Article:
Kill Zeus — upstart Trojan tries to trounce rival

An upstart Trojan horse program has decided to take on its much-larger rival by stealing data and then removing the malicious program from infected computers.

Security researchers say the relatively unknown Spy Eye toolkit added this functionality just a few days ago in a bid to displace its larger rival, known as Zeus.

The feature, called “Kill Zeus,” apparently removes the Zeus software from the victim’s PC, giving Spy Eye exclusive access to usernames and passwords.

Zeus and Spy Eye are both Trojan-making toolkits, designed to give criminals an easy way to set up their own “botnet” — networks of password-stealing programs.

Trojans such as Zeus and Spy Eye steal online banking credentials. This information is then used to empty bank accounts by transferring funds to so-called money mules — residents with bank accounts — who then move the cash out of the country.

Sensing an opportunity, a number of similar Trojans have emerged recently, including Filon, Clod and [Bugat], which was discovered just last month.

Spy Eye popped up in Russian cybercrime forums in December, according to Symantec Senior Research Manager Ben Greenbaum.

With its “Kill Zeus” option, Spy Eye is the most aggressive crimeware, however. The software can also steal data as it is transferred back to a Zeus command-and-control server, said Kevin Stevens, a researcher with SecureWorks.

“This author knows that Zeus has a pretty good market, and he’s looking to cut in,” he said.

Turf wars are nothing new to cybercriminals.

Two years ago a malicious program called Storm Worm began attacking servers controlled by a rival known as Srizbi.

And a few years before that, the authors of the Netsky worm programmed their software to remove rival programs Bagle and MyDoom.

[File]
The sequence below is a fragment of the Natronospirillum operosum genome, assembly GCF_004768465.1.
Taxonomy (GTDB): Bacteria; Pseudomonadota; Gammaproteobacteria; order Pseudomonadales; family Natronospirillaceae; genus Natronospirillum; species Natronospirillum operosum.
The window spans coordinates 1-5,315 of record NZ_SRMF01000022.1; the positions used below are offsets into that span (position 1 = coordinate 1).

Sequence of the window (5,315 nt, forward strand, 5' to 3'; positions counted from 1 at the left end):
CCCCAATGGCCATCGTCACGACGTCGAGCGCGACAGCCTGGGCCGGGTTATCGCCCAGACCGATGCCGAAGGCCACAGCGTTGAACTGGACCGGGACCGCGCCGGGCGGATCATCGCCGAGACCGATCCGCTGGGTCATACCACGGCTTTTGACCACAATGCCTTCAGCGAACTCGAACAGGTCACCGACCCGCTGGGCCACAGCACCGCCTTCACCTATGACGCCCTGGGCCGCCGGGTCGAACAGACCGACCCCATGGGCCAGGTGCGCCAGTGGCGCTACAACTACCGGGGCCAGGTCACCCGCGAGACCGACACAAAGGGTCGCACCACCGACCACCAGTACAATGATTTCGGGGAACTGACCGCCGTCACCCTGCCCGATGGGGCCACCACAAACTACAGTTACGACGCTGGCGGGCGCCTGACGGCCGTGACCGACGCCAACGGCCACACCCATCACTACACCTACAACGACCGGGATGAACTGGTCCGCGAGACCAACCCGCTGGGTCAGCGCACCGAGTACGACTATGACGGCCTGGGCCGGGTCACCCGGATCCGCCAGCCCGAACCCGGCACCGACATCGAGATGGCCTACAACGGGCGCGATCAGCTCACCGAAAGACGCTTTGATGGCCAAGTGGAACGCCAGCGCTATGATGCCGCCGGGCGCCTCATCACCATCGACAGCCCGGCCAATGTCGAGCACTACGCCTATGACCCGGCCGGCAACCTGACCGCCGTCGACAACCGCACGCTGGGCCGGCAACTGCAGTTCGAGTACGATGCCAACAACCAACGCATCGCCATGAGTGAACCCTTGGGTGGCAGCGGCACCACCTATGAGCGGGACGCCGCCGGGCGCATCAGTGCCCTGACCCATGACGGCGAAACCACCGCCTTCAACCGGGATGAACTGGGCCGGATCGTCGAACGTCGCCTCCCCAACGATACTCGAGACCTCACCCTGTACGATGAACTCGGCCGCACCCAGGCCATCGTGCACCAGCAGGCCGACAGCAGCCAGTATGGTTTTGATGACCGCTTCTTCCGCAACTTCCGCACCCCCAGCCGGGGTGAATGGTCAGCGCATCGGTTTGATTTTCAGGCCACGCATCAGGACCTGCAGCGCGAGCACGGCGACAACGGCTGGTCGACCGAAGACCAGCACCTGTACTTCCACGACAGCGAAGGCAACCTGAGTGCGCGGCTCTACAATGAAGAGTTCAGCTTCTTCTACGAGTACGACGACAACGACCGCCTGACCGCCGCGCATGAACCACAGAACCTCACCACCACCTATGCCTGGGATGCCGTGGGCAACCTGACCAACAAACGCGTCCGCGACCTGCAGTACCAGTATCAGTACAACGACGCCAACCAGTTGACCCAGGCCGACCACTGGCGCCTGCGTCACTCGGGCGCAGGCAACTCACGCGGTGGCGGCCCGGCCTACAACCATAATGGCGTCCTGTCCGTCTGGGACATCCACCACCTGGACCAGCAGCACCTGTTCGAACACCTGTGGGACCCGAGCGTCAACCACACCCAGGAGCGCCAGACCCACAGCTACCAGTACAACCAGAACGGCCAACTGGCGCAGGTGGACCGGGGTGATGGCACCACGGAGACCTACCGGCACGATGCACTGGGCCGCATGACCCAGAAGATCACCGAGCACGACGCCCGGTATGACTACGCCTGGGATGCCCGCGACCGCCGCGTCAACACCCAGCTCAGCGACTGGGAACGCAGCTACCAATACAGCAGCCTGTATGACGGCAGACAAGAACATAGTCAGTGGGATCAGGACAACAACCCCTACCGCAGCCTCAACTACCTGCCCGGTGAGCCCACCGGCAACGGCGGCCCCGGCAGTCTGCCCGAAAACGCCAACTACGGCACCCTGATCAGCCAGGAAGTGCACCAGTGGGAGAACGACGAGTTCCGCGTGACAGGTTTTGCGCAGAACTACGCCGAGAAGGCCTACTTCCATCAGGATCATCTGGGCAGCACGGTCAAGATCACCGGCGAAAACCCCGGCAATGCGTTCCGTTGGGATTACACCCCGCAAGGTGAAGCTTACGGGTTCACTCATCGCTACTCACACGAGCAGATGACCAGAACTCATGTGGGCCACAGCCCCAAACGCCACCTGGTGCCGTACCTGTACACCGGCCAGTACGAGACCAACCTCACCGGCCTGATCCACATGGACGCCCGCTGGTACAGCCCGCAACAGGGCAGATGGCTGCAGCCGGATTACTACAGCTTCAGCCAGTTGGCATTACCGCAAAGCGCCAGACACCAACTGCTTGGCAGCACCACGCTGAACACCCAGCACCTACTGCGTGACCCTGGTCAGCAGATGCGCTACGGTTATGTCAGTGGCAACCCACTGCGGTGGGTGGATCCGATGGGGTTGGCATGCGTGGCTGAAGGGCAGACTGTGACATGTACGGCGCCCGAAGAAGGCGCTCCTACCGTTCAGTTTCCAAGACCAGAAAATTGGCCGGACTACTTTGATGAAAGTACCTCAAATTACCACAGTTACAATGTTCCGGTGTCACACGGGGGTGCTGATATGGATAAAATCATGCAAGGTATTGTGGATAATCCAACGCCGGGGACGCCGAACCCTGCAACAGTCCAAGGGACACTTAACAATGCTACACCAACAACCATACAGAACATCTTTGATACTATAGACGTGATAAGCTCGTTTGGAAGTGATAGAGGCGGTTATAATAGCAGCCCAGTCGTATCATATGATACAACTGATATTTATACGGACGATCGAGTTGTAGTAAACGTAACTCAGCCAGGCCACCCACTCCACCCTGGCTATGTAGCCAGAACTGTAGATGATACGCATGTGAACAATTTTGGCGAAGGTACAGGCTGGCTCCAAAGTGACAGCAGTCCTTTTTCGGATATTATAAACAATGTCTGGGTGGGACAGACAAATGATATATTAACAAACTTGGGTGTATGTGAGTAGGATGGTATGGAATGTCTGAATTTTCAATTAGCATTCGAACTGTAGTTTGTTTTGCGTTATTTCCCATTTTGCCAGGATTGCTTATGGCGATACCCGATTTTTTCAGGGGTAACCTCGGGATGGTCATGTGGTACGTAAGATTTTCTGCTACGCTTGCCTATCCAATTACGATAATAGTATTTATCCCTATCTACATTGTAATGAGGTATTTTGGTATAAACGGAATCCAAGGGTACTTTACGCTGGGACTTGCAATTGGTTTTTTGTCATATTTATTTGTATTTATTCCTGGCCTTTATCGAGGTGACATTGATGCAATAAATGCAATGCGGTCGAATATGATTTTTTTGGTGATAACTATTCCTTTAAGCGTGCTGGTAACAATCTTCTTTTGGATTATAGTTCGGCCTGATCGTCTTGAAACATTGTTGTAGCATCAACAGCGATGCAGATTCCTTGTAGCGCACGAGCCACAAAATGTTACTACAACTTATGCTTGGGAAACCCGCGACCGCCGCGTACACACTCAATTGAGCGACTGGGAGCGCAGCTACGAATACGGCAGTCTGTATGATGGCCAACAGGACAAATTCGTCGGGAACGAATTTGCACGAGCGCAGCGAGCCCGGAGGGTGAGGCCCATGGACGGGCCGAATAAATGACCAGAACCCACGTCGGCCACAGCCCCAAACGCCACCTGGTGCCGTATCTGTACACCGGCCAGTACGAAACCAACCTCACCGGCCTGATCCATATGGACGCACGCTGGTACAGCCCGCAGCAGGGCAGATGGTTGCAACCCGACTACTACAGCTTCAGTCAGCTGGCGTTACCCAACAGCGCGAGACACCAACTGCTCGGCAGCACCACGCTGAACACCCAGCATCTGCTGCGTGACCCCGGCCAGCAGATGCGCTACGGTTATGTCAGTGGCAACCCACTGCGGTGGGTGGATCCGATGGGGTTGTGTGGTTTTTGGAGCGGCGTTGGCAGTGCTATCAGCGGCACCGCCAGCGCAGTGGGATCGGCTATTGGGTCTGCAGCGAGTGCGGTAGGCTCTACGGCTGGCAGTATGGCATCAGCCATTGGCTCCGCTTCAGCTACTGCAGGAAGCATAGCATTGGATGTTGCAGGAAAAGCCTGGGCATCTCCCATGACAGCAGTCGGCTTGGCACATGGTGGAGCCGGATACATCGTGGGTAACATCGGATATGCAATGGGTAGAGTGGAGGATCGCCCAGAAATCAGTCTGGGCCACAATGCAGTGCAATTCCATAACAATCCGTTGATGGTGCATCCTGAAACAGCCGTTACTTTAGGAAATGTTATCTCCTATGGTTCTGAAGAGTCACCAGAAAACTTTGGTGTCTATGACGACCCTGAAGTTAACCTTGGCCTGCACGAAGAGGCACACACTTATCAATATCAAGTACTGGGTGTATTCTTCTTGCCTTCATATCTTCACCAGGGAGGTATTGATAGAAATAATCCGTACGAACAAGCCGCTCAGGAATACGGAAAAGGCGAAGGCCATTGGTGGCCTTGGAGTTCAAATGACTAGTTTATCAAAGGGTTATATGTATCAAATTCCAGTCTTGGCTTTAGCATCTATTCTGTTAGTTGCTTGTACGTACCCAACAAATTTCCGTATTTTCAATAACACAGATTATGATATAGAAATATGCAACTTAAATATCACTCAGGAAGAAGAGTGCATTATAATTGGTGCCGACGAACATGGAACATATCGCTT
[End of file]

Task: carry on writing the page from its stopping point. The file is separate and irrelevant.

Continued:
Spy Eye sells for about $500 on the black market, about one-fifth the price of premium versions of Zeus. To date, it has not been spotted on many PCs, however.

Still, the Trojan is being developed quickly and has a growing list of features, Greenbaum said. It can, for example, steal cached password information that is automatically filled in by the browser, and back itself up via e-mail.

“This is interesting in its potential, but it’s not currently a widespread threat at all,” he said.

Bot blitz on the horizon

Meanwhile experts a sharp rise in the volume of spam transmitted by bot infected computers is on the card.

The brief global we experienced since the shutdown of Internet Service Provider (ISP) McColo last November is over – and new and more resilient botnets are filling the void

When hosting providers agreed to cut off McColo, that severed the Srizbi command centre from its legion of zombies (or infected computers) — and this immediately cut in half the volume of e-mail spam flowing across the Internet.

But spam levels are back to 74.6 per cent of all e-mails sent in January, which is about 90 per cent of the spam levels in November, according to a report from security vendor MessageLabs.

“We always knew that when the McColo shutdown happened it wasn’t the end of spam,” says Matt Sergeant, senior anti-spam technologist at MessageLabs, now part of Cupertino, Calif.-based Symantec Corp. “The people making money from this aren’t going to just lie down and stop.”

The security research community won a minor victory when McColo was shutdown.

The Srizbi botnet suffered a technical problem that meant it couldn’t move to another host to talk to its zombies. But now those same spammers have created new botnets, and other existing botnets have become more active.